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  #1  
Old 05-31-2000, 08:59 PM
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Join Date: May 2000
Posts: 35
I read the earier posts re this oil in diesels-- all I can find here says for gas engines-- do they make this for the d's or are you using the gasser stuff?


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82 240D


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  #2  
Old 05-31-2000, 09:09 PM
Subman's Avatar
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Join Date: Apr 2000
Location: South Florida
Posts: 447
I have always used GTX sae 30 in my 2 diesels, works great. I dont know if it is ment for gas only.
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  #3  
Old 05-31-2000, 09:30 PM
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Location: New Bedford, MA USA
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You need to get an oil rated for diesel applications. Castrol does offer this item. Don't know the API or SAE rating codes, but you should be able to get that from where you buy your oil...

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Jeff L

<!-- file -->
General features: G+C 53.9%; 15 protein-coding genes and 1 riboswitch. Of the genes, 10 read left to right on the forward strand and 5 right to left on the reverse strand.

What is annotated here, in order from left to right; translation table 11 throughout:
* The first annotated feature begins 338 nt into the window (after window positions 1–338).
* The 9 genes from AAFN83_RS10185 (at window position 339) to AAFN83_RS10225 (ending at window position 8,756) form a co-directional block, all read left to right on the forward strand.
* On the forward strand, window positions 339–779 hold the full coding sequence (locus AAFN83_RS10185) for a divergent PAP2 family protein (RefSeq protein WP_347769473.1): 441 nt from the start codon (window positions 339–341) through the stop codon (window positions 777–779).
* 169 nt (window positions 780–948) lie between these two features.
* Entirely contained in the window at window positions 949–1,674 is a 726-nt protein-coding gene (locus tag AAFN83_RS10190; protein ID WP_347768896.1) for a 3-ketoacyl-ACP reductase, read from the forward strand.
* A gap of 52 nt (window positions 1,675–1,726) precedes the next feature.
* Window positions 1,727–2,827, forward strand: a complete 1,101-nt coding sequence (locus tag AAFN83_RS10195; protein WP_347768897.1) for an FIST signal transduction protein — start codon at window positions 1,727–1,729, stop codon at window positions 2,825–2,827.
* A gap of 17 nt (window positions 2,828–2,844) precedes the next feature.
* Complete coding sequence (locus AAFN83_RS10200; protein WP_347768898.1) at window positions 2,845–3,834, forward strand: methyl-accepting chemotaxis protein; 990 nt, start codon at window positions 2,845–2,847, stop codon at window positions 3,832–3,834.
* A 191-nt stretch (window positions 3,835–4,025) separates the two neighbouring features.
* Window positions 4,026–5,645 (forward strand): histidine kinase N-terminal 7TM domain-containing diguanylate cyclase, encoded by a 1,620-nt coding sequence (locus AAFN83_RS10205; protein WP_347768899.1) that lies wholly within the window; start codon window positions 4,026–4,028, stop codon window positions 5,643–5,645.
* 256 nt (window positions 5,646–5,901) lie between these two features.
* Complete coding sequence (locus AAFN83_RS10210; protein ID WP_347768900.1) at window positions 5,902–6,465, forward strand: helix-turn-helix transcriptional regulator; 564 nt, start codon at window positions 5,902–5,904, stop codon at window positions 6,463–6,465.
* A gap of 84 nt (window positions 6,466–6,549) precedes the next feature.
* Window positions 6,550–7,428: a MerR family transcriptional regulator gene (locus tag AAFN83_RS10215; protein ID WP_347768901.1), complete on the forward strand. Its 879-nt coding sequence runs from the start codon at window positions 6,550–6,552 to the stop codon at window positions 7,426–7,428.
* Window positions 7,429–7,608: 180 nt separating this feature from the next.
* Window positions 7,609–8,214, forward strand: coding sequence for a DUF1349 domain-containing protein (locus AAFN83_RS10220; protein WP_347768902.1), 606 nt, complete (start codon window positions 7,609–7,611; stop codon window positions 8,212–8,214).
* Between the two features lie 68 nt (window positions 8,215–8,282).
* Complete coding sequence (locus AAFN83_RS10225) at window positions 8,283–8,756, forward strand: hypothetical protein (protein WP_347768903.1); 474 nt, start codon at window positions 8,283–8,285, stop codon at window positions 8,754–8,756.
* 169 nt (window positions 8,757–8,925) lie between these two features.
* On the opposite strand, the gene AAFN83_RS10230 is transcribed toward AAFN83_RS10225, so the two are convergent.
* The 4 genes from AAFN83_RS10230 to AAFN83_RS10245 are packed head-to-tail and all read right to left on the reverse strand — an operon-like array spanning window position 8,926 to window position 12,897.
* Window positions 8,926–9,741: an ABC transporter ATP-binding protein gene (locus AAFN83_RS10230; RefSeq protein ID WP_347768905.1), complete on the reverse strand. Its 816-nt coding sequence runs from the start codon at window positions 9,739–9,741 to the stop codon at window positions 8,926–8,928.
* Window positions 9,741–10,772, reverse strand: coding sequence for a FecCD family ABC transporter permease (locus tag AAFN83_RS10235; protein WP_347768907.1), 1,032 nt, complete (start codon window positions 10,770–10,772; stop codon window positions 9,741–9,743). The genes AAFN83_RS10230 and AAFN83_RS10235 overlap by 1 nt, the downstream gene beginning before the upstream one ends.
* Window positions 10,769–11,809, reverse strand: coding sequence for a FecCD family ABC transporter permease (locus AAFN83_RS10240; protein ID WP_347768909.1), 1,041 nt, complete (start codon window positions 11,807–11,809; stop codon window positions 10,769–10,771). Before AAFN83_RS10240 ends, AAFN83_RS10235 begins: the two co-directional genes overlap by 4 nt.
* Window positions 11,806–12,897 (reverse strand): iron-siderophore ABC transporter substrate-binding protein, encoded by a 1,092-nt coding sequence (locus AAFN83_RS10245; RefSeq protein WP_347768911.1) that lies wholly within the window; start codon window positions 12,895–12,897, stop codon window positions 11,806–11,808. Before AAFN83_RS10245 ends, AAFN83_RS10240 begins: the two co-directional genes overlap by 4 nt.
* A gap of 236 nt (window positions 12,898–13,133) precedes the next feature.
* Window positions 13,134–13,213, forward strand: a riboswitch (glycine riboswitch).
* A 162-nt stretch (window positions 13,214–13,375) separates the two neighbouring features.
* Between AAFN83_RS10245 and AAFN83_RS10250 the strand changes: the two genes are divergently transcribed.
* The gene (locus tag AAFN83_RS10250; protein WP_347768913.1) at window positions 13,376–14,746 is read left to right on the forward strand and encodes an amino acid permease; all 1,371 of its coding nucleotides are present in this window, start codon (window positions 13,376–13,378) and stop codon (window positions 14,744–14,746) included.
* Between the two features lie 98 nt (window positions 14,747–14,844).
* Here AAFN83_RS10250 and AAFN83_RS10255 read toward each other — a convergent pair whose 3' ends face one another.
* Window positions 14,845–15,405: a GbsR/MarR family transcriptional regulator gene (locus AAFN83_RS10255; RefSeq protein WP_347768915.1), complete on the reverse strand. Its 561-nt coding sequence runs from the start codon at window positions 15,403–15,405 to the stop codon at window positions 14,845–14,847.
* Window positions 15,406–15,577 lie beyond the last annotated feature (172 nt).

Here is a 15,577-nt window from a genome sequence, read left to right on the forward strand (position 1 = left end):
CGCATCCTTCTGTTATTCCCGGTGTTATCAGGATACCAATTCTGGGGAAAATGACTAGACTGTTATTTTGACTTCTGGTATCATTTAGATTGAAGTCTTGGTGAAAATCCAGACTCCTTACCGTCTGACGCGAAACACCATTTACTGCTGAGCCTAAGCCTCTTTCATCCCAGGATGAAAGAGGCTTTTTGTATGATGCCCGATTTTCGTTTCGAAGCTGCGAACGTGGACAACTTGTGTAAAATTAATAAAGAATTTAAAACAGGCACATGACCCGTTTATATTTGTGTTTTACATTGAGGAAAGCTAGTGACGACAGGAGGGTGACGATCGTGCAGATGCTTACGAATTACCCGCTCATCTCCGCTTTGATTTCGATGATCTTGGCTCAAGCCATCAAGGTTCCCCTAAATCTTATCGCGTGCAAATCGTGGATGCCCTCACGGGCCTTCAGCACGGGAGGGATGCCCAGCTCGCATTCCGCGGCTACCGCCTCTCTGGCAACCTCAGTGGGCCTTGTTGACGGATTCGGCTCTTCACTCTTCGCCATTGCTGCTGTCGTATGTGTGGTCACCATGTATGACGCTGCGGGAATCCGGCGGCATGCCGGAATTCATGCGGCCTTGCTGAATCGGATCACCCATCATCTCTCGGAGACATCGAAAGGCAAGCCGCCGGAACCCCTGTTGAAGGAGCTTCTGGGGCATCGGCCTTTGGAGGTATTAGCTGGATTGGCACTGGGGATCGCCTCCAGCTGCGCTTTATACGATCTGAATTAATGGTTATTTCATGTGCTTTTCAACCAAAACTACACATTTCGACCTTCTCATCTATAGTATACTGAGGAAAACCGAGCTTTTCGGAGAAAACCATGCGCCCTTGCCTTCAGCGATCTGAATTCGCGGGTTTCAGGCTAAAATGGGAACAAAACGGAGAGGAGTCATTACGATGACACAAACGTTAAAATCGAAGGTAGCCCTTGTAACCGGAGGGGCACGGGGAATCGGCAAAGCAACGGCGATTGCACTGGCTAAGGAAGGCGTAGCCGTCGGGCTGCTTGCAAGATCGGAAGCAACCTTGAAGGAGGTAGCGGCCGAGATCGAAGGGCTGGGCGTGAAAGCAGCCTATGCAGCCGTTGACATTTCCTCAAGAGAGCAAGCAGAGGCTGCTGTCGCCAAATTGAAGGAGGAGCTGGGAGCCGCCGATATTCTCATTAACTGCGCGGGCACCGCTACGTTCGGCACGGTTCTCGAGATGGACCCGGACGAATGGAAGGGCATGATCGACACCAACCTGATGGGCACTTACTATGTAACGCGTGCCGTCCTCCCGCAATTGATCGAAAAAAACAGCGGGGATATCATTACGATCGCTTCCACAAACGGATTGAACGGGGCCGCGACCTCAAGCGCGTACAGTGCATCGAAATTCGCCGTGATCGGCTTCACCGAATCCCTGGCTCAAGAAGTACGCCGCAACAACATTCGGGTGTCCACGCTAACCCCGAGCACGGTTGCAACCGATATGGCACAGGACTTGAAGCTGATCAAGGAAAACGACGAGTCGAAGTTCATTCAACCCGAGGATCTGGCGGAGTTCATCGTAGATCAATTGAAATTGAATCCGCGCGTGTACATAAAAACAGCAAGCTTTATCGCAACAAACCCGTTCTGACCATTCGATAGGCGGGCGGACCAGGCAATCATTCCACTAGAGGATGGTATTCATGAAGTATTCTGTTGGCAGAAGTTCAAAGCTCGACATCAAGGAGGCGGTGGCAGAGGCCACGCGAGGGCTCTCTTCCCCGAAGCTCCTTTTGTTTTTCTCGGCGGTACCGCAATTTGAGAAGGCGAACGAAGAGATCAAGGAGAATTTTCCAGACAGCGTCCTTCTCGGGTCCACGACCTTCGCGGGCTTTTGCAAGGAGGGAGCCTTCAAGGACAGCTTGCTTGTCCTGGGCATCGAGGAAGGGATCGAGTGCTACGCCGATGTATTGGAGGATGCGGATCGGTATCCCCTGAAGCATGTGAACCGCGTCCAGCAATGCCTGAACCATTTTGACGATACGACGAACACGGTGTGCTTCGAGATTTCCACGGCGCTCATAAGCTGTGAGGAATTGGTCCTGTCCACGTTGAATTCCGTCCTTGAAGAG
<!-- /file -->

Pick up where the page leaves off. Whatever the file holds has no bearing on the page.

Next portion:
1987 300e
1989 300e
1987 BMW 325
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  #4  
Old 05-31-2000, 11:37 PM
Larry Delor's Avatar
What, Me Worry?
 
Join Date: Jun 1999
Location: Sarasota, Fl.
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Dusty,
Here's the deal....when your car was made the oil called for by Benz was to have a rating of CD. Back then gas engines called for SF (well maybe it was SG). Today we are up to SJ or better. SJ exceeds CD So on the one hand you are ok with GTX on the other hand there is even better than what Benz called for back then. I think it is safe to assume that if CH-4 were available back then, Benz would've wanted you to use it.
( I think I just clouded the issue some more )

-Larry

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03/83 300D 184k
07/73 280 160k
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  #5  
Old 06-01-2000, 12:23 AM
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Join Date: Apr 2000
Posts: 166
Larry,

When I suddenly discovered one day that the GTX I had just put in my car did not have the current diesel engine rating, I called the dealer and asked if I should drain and replace it. I was told that the ratings system had changed, not the oil, so if I had been using GTX for 20 years, there was no reason to be concerned about it now.